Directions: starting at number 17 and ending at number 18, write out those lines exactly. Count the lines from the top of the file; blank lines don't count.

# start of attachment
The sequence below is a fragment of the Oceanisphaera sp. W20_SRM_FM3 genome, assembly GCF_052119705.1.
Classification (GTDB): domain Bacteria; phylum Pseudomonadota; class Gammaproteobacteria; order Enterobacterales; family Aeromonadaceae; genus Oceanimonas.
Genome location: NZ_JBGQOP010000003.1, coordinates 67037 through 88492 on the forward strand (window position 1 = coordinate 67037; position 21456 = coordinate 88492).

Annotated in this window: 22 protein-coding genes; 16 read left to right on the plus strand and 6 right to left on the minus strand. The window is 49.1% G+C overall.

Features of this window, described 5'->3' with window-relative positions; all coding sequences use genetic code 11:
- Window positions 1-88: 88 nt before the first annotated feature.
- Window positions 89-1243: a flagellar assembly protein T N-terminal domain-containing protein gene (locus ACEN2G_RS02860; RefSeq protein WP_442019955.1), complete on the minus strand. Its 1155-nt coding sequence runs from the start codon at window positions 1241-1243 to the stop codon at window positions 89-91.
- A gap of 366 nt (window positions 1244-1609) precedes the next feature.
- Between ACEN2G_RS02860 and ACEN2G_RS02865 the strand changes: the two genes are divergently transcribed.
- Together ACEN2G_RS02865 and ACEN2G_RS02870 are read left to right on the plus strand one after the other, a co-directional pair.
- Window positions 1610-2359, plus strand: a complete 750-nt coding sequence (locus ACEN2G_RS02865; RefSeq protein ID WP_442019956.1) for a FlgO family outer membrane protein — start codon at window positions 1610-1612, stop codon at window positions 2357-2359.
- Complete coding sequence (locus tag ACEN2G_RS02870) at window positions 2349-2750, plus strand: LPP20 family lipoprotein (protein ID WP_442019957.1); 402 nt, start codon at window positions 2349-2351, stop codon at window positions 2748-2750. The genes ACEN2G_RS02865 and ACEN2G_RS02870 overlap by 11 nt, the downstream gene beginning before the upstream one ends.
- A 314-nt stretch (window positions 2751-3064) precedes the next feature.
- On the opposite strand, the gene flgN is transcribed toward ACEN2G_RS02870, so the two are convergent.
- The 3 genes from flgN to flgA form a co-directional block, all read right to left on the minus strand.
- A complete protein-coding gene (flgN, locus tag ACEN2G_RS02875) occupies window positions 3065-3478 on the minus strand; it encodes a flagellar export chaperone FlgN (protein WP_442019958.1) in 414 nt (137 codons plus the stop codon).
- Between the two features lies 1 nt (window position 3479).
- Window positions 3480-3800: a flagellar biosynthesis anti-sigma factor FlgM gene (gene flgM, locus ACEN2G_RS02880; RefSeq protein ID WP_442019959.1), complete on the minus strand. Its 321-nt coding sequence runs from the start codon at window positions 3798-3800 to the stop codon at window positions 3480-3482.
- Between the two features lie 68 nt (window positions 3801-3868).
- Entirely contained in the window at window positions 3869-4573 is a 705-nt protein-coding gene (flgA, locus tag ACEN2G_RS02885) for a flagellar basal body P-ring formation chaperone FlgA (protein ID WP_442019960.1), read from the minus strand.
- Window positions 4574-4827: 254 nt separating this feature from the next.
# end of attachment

- Between the two features lies 1 nt (window position 3479).
- Window positions 3480-3800: a flagellar biosynthesis anti-sigma factor FlgM gene (gene flgM, locus ACEN2G_RS02880; RefSeq protein ID WP_442019959.1), complete on the minus strand. Its 321-nt coding sequence runs from the start codon at window positions 3798-3800 to the stop codon at window positions 3480-3482.